Suitable materials for a base polymer matrix may also include fluoroelastomers. Fluoroelastomers are from the class of 1) copolymers of two of vinylidenefluoride, hexafluoropropylene, and tetrafluoroethylene; 2) terpolymers of vinylidenefluoride, hexafluoropropylene, and tetrafluoroethylene; and 3) tetrapolymers of vinylidenefluoride, hexafluoropropylene, tetrafluoroethylene, and cure site monomer. These fluoroelastomers are known commercially under various designations such as VITON A™, VITON B™ VITON E™ VITON E 60C™, VITON E430™, VITON 910™, VITON GH™ VITON GF™, and VITON ETP™. The VITON™ designation is a Trademark of E.I. DuPont de Nemours, Inc. The cure site monomer can be 4-bromoperfluorobutene-1,1,1-dihydro-4-bromoperfluorobutene-1,3-bromoperfluoropropene-1,1,1-dihydro-3-bromoperfluoropropene-1, or any other suitable, known cure site monomer, such as those commercially available from DuPont. Other commercially available fluoropolymers include FLUOREL 2170™, FLUOREL 2174™, FLUOREL 2176™, FLUOREL 2177™ and FLUOREL LVS 76™, FLUOREL™ being a registered trademark of 3M Company. Additional commercially available materials include AFLAS™, a poly(propylene-tetrafluoroethylene), and FLUOREL II™ (LII900), a poly(propylene-tetrafluoroethylenevinylidenefluoride), both also available from 3M Company, as well as the Tecnoflons identified as FOR-60KIR™, FOR-LHF™, NM. FOR-THF™, FOR-TFS™, TH™, NH™ P757™, TNS™, T439™, PL958™, BR9151™ and TN505™ available from Ausimont. The cure site monomer can be those available from E.I. DuPont de Nemours, Inc., such as 4-bromoperfluorobutene-1,1,1-dihydro-4-bromoperfluorobutene-1,3-bromoperfluoropropene-1,1,1-dihydro-3-bromoperfluoropropene-1, or any other suitable, known, commercially available cure site monomer.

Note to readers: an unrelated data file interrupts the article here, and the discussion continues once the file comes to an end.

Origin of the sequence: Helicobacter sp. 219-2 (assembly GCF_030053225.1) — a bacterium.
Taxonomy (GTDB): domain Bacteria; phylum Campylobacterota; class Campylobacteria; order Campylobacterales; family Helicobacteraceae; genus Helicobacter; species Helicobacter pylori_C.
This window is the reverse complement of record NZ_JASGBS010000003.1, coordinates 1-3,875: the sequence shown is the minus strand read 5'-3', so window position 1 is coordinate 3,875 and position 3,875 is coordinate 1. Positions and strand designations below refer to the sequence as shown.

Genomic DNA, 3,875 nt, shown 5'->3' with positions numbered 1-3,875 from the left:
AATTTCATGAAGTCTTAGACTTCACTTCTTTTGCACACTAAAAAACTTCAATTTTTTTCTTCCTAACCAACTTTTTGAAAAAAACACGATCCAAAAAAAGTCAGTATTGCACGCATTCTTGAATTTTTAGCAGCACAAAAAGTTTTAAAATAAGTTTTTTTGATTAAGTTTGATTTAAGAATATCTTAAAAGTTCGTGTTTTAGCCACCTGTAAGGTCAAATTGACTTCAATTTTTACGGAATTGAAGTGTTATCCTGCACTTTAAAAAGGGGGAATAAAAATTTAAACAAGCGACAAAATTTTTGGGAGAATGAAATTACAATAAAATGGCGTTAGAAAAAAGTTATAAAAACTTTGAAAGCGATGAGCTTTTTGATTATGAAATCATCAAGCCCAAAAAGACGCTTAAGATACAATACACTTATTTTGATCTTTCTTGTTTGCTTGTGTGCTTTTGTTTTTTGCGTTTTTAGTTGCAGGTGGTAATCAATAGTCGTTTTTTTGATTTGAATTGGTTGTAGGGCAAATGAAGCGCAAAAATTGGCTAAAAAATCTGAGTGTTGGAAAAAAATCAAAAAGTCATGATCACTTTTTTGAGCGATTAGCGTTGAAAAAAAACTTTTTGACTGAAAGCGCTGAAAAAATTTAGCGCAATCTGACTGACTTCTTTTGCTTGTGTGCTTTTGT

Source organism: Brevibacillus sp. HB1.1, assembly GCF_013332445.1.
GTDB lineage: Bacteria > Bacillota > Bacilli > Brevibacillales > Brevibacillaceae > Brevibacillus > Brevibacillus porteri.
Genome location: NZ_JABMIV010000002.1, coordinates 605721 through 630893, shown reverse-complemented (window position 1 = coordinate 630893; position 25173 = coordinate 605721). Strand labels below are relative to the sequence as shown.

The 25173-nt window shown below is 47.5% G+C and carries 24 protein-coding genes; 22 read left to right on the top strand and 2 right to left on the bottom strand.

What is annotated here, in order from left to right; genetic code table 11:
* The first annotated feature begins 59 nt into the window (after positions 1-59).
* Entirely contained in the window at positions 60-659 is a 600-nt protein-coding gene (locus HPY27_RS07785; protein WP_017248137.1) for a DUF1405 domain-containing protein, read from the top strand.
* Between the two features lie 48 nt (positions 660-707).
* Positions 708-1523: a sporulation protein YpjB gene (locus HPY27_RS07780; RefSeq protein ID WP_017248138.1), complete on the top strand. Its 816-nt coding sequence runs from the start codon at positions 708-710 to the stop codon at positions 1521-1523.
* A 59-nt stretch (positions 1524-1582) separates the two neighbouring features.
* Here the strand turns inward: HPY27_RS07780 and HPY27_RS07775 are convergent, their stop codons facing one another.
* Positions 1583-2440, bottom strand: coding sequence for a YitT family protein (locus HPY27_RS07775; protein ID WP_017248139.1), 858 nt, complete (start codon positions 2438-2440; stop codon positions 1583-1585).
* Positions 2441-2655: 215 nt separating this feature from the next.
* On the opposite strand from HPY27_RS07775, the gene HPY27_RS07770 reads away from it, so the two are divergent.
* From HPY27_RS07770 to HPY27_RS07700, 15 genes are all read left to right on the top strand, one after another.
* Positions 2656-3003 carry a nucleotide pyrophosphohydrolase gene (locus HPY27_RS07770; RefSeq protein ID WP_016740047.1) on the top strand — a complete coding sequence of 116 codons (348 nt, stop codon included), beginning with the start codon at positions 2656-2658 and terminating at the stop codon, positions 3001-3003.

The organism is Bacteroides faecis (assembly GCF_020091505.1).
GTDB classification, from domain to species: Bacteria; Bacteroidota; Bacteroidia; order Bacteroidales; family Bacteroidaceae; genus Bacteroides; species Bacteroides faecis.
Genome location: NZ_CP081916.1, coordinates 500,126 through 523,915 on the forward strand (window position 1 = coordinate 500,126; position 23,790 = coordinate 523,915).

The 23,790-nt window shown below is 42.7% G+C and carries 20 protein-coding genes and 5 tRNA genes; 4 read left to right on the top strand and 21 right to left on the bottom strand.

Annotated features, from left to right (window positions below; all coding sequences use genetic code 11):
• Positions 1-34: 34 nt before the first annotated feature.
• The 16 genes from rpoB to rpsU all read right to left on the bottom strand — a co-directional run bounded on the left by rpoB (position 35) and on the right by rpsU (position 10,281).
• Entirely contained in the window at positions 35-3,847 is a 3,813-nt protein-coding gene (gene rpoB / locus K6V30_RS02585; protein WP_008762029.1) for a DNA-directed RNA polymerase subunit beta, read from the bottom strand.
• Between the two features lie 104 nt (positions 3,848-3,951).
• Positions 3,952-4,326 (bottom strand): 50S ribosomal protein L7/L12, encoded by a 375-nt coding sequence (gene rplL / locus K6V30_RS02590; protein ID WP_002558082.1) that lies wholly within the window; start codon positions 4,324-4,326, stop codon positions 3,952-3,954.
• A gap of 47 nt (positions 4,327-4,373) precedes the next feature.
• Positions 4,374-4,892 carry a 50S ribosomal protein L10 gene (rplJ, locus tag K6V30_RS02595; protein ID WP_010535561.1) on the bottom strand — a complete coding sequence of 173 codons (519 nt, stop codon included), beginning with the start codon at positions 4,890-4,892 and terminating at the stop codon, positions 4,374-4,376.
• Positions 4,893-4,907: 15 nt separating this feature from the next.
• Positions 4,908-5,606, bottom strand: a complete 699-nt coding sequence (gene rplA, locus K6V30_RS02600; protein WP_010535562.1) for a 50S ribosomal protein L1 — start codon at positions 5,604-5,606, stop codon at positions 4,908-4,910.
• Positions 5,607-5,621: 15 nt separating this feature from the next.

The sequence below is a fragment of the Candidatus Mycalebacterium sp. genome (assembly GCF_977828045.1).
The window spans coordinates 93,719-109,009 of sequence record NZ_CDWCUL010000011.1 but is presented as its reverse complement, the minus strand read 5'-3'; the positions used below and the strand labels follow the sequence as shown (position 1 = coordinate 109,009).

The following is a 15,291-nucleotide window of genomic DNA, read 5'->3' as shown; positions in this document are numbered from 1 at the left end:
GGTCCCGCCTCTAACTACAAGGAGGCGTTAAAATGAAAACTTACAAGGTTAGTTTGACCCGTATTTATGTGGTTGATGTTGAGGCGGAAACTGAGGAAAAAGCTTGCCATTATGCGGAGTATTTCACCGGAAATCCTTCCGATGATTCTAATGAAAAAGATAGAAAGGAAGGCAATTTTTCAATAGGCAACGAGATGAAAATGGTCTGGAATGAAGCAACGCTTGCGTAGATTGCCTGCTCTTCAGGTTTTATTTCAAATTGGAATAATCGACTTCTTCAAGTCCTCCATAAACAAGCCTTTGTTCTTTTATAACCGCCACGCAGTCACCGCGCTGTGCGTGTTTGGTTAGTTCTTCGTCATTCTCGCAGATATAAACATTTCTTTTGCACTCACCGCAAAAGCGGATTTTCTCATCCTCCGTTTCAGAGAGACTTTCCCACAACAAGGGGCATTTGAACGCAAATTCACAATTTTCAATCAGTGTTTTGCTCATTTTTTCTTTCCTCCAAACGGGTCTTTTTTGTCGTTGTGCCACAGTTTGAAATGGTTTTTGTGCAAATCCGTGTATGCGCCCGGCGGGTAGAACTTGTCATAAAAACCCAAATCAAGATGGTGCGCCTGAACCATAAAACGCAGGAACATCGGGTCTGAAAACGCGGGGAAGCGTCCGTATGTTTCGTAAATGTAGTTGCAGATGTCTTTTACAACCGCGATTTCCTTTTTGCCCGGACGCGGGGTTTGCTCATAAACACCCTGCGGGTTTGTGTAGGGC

The polymer base may be cross-linkable to provide a robust durable surface. The polymer base should be thermally stable to prolonged temperature exposure, such as temperatures from about 20° C. to about 200° C., or from about 30° C. to about 100° C., or from about 40° to about 60° C. The polymer base may be chemically stable when exposed to printing materials at the surface, such as ink components, water, and paper components, or other chemicals exposed at the surface during the printing process. Exposure of polymer base to printing materials may not result in contamination at the coating surface that limits print function.
Stimulus-Responsive Additive